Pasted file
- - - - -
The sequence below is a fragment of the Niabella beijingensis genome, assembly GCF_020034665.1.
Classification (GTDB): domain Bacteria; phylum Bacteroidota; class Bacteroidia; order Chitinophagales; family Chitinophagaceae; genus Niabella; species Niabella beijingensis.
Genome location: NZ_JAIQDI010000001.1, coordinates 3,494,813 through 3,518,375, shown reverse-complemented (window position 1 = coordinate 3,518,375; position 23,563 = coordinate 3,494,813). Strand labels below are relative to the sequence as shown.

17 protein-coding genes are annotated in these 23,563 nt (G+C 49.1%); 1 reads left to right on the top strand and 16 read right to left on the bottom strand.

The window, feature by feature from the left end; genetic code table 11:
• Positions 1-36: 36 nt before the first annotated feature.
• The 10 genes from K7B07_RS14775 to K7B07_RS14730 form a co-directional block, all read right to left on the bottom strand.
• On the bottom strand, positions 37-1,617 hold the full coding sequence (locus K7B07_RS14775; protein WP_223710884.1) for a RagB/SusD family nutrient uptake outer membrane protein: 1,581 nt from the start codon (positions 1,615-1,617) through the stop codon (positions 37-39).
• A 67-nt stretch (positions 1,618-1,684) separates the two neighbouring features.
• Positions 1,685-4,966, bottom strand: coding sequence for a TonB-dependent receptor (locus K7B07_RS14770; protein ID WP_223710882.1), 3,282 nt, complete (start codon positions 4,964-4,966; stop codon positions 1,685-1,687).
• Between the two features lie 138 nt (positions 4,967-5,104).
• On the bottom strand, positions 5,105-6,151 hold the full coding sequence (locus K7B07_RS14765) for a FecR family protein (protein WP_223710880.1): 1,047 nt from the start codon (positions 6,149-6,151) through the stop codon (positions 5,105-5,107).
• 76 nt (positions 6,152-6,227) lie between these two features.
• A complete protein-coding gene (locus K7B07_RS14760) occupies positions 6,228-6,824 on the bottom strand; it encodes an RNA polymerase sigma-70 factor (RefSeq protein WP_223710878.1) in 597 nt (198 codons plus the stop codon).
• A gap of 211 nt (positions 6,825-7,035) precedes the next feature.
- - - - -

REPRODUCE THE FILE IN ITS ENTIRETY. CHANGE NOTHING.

The sequence below is a fragment of the Niabella beijingensis genome, assembly GCF_020034665.1.
Classification (GTDB): domain Bacteria; phylum Bacteroidota; class Bacteroidia; order Chitinophagales; family Chitinophagaceae; genus Niabella; species Niabella beijingensis.
Genome location: NZ_JAIQDI010000001.1, coordinates 3,494,813 through 3,518,375, shown reverse-complemented (window position 1 = coordinate 3,518,375; position 23,563 = coordinate 3,494,813). Strand labels below are relative to the sequence as shown.

17 protein-coding genes are annotated in these 23,563 nt (G+C 49.1%); 1 reads left to right on the top strand and 16 read right to left on the bottom strand.

The window, feature by feature from the left end; genetic code table 11:
• Positions 1-36: 36 nt before the first annotated feature.
• The 10 genes from K7B07_RS14775 to K7B07_RS14730 form a co-directional block, all read right to left on the bottom strand.
• On the bottom strand, positions 37-1,617 hold the full coding sequence (locus K7B07_RS14775; protein WP_223710884.1) for a RagB/SusD family nutrient uptake outer membrane protein: 1,581 nt from the start codon (positions 1,615-1,617) through the stop codon (positions 37-39).
• A 67-nt stretch (positions 1,618-1,684) separates the two neighbouring features.
• Positions 1,685-4,966, bottom strand: coding sequence for a TonB-dependent receptor (locus K7B07_RS14770; protein ID WP_223710882.1), 3,282 nt, complete (start codon positions 4,964-4,966; stop codon positions 1,685-1,687).
• Between the two features lie 138 nt (positions 4,967-5,104).
• On the bottom strand, positions 5,105-6,151 hold the full coding sequence (locus K7B07_RS14765) for a FecR family protein (protein WP_223710880.1): 1,047 nt from the start codon (positions 6,149-6,151) through the stop codon (positions 5,105-5,107).
• 76 nt (positions 6,152-6,227) lie between these two features.
• A complete protein-coding gene (locus K7B07_RS14760) occupies positions 6,228-6,824 on the bottom strand; it encodes an RNA polymerase sigma-70 factor (RefSeq protein WP_223710878.1) in 597 nt (198 codons plus the stop codon).
• A gap of 211 nt (positions 6,825-7,035) precedes the next feature.